Cardiff University, UK
TP158: Indexicality in Interaction
The social vacuum left by aggressive deindustrialisation can involve a loss of economic but also cultural capital, a decentring of community identity, and uncertainly around the value of traditional symbols and voices. There are various possible responses other than simple dialect levelling, involving the recontextualisation and reinterpretation of older indexical relationships. I explore these processes in relation to post-industrial South Wales, focusing on the media performances of a highly successful contemporary Radio Wales presenter, Chris Needs. Chris Needs hosts a late-night music and phone-in radio show. Callers are encouraged to become members ("Flowers") of "Chris Needs' Garden", a virtual community of listeners/fans from the South Wales Valleys. The very high level of popular engagement with the show and listeners' obvious affection for Chris Needs himself – especially, it would appear, from isolated and working-class people from what have been thought of as stigmatised and damaged communities - suggests that the show has a significant social support function. "The garden" and its "flowers" are more than a loose metaphor for community. Vocally and discursively Chris self-presents as camp and flirtatious, tasteless and dated, dynamic but vulnerable, indexically 'very Welsh' and 'very Valleys' (through English speech) but very promiscuous with his identity displays. He shifts from serious empathy with self-disclosively lonely callers to ludic fantasies about reckless party lifestyles, and so on. The show's routines, such as "entering the garden", could be treated as empty formulas, but they facilitate valued solidarity too. The analytic challenge here is firstly to try to capture how at least some of these stances are constructed at the interface between sociolinguistic indices of localness/ non-localness (e.g. the deployment of "Valleys", "English posh" and "mock-American" voices) and discursive/ narrative self-positionings (e.g. Chris Needs performing himself as the "cheesy DJ" or "the socially over-awed ordinary person in the presence of dignitaries", or "the inept gay male"). But my wider interest is in the argument that these complex metacultural reinterpretations of what is means to be a Valleys-born middle-aged male, are liberating. ‘Camp’ and ‘cosy’ are in many ways antithetical to the old order of Welsh mining valleys masculinities; ‘trivial’ and ‘hedonistic’, similarly. Chris Needs articulates some of the vulnerability and deprivation of the South Wales Valleys, while simultaneously being caringly subversive of these old meanings. His show constructs new bases for community, more inclusively if more ephemerally than once seemed possible.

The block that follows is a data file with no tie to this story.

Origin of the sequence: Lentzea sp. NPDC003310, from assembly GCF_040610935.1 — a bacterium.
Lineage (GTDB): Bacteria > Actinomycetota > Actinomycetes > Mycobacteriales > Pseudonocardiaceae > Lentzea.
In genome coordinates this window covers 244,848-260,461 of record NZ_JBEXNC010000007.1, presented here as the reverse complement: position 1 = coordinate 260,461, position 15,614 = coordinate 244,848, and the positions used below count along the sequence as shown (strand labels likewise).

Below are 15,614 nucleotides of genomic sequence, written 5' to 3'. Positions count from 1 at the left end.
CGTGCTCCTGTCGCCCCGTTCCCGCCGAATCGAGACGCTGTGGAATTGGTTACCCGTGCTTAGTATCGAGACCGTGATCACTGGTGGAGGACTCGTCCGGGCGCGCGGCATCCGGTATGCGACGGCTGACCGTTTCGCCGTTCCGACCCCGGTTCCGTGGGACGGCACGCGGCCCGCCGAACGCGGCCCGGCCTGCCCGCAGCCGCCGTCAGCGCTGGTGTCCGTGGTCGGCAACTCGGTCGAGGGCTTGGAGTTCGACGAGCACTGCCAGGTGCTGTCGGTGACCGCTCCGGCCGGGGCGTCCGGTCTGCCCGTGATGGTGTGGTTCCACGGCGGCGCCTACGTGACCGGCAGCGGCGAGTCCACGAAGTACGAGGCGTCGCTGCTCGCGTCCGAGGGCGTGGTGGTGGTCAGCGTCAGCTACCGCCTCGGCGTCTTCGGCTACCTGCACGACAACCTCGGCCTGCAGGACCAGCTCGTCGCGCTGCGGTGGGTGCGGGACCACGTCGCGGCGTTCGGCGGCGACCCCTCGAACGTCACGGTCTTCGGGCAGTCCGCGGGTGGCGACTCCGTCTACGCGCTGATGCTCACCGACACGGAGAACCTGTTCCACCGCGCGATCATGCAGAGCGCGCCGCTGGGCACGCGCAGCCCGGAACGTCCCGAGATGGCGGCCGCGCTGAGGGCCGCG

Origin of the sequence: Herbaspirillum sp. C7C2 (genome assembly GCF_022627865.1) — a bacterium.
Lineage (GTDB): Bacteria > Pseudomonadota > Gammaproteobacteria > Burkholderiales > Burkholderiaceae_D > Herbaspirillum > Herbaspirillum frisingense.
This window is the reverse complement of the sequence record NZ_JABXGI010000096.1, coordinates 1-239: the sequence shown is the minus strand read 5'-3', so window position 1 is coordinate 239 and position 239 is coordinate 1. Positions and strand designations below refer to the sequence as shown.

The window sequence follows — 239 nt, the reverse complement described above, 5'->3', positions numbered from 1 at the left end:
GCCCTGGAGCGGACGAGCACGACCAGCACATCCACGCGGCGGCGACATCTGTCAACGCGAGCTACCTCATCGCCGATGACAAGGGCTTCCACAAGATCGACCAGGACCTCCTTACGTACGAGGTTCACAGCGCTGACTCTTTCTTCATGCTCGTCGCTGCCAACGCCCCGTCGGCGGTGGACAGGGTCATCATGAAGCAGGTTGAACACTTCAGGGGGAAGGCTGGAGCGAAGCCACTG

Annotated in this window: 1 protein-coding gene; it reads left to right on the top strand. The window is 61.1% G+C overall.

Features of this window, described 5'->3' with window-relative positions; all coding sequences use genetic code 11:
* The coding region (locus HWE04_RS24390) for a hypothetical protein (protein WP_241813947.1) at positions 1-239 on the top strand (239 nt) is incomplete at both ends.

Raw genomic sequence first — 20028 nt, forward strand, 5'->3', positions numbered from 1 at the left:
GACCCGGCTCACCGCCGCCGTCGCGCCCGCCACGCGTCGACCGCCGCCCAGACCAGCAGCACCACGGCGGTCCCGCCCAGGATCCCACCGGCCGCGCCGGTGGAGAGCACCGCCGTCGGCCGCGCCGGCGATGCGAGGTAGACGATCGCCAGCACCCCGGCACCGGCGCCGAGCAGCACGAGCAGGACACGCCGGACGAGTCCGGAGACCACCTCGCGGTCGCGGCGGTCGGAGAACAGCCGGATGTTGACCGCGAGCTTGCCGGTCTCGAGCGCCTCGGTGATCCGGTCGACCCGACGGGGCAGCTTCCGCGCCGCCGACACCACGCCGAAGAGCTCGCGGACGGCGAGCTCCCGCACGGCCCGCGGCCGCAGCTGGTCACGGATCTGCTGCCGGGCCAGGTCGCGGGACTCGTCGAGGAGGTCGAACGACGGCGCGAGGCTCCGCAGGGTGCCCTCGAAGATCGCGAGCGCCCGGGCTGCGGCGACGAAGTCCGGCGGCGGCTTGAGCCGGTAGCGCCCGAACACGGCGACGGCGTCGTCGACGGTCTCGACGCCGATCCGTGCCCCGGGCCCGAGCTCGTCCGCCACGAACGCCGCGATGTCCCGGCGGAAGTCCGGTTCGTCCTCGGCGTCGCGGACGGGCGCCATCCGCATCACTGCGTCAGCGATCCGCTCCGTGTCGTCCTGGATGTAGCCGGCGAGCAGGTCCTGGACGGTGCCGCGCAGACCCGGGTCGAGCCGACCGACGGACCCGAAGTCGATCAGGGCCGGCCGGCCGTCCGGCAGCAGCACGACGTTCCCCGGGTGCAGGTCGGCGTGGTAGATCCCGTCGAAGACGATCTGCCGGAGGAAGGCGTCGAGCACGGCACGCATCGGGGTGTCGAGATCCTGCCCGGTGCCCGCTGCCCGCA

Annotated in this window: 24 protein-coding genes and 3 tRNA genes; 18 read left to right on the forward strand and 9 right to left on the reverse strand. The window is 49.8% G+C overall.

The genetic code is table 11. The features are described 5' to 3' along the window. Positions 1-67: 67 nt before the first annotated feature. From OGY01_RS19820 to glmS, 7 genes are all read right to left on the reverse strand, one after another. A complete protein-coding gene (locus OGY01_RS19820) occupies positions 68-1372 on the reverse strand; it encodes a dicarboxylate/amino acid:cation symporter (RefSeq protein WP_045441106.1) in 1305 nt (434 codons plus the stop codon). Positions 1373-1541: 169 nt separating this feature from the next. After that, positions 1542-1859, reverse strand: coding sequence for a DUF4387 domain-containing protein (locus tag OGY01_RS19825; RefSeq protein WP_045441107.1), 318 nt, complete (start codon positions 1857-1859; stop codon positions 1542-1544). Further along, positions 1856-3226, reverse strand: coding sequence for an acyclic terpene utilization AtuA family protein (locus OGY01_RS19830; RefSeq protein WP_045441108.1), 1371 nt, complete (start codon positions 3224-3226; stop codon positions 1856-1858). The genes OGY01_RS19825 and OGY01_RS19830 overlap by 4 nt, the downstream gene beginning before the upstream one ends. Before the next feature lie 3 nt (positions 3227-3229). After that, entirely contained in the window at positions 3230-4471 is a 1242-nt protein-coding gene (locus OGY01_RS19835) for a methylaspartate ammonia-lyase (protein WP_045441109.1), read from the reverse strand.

Session: Themed Panel (part 2)
Indexicality in Interaction
Thursday, April 3, 2008, 13:45-15:15